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Visualizing reciprocity in an online community to motivate participation

dc.contributor.advisorVassileva, Julitaen_US
dc.contributor.committeeMemberDeters, Ralphen_US
dc.contributor.committeeMemberMcCalla, Gorden_US
dc.contributor.committeeMemberBiggs, Lesleyen_US
dc.creatorSankaranarayanan, Kadhambarien_US
dc.date.accessioned2010-09-08T21:18:02Zen_US
dc.date.accessioned2013-01-04T04:57:03Z
dc.date.available2011-09-13T08:00:00Zen_US
dc.date.available2013-01-04T04:57:03Z
dc.date.created2010-08en_US
dc.date.issued2010-08-13en_US
dc.date.submittedAugust 2010en_US
dc.description.abstractOnline communities thrive on their members’ participation and contributions. Continuous encouragement of participation of these members is vital for an online community. Social visualizations are one of the methods to make members explicitly aware of their connections and relationships. There are numerous ways to visually represent information, current-status, power, and acceptance of members in an online community. In this thesis I present a design of a visualization representing the evolving reciprocity of relationships among users based on the comments they give to each other’s posts. The purpose of the visualization is to emphasize and hopefully trigger a common bond in the community and thereby increase their participation. We developed and deployed the visualization in an online community called “WISETales” where women in science and engineering share personal stories. We also deployed modified and improved versions of the visualization in two other communities, I-Help class discussion forums and the Vegatopia discussion forum for vegetarians. In this thesis we present the results of the evaluation in these three communities. The results unfortunately, were negative. Even though separate explanations for the lack of motivational effect can be found in each of the experiments, it seems that the chosen motivational approach was too gentle to encourage participation. It seems for reciprocation to take place, the users need to be committed to the community and already have some other underlying motivation to participate actively. The visualization also should provide some new information that they weren’t aware of previously. This was not the case with the users in the three chosen communities. WISETales was too new and can barely be called a community. I-Help was not a community, but a place for student to post questions for the teacher to answer. Vegatopia, in contrast, is well established, active community, where people know each other, and engage in conversations with each other. The visualization did not provide any new information for them that they didn’t know and only served as a brief attraction for a day (novelty effect). We are still optimistic, however, that the visualization may be useful for active and too dynamic communities where people are unaware of their social relationships because they are too many, for example, social network sites like Twitter.en_US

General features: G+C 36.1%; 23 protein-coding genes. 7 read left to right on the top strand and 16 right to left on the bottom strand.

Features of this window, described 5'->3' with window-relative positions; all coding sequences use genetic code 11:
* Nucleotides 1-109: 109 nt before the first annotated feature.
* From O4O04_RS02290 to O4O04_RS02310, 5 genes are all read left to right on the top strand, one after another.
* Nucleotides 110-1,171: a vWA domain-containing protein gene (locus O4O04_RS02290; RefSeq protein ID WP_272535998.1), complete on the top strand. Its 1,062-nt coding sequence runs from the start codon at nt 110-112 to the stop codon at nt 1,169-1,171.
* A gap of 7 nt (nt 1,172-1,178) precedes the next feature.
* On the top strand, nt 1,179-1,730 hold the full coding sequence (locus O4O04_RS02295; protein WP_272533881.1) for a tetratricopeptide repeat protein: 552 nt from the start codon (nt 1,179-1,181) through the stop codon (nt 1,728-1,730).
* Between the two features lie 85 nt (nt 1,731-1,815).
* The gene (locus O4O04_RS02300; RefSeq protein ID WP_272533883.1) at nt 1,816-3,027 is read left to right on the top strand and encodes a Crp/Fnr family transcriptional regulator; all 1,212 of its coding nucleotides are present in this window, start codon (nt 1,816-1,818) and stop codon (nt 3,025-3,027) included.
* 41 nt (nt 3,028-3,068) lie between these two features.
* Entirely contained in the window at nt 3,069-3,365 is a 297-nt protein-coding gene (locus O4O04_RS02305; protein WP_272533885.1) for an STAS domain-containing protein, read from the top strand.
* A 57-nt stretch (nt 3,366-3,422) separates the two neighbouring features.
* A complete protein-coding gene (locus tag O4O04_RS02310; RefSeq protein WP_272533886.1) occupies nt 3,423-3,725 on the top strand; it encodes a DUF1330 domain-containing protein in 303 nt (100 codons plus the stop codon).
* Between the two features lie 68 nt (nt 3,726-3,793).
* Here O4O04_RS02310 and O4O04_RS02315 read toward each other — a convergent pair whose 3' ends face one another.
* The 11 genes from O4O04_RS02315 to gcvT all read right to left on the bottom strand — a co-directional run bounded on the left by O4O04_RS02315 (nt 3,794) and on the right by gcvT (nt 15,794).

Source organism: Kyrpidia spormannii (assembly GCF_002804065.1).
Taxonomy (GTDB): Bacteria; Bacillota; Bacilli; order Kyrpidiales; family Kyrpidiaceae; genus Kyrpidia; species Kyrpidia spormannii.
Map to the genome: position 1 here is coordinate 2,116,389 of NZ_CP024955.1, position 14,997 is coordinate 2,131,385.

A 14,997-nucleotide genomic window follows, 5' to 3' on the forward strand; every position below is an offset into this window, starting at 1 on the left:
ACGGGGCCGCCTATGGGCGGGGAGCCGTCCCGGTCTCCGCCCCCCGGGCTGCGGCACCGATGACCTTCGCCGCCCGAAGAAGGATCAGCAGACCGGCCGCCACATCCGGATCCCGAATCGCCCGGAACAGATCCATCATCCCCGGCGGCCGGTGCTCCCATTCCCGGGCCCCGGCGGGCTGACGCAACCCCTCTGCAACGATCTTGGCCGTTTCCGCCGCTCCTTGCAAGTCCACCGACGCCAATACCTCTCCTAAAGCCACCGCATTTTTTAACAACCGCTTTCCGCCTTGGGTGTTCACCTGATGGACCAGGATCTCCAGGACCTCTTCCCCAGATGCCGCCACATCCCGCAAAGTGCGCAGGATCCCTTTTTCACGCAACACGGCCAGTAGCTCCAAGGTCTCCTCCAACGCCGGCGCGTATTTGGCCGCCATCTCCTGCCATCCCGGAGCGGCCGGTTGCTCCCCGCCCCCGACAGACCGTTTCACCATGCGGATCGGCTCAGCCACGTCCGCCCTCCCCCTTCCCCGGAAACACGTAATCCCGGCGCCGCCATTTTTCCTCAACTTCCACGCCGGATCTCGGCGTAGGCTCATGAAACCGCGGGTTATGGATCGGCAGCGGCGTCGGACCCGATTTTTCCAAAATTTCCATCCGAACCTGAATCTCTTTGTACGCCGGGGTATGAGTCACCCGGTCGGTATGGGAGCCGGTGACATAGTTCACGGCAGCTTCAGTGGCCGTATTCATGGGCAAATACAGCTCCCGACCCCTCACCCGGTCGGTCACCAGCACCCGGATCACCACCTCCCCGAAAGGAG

dc.identifier.urihttp://hdl.handle.net/10388/etd-09082010-211802en_US
dc.language.isoen_USen_US
dc.subjectintrinsic motivationen_US
dc.subjectcommon bonden_US
dc.subjectreciprocityen_US
dc.subjectsocial visualizationen_US
dc.subjectonline communitiesen_US
dc.titleVisualizing reciprocity in an online community to motivate participationen_US
dc.type.genreThesisen_US
dc.type.materialtexten_US
thesis.degree.departmentComputer Scienceen_US
thesis.degree.disciplineComputer Scienceen_US
thesis.degree.grantorUniversity of Saskatchewanen_US
thesis.degree.levelMastersen_US
thesis.degree.nameMaster of Science (M.Sc.)en_US

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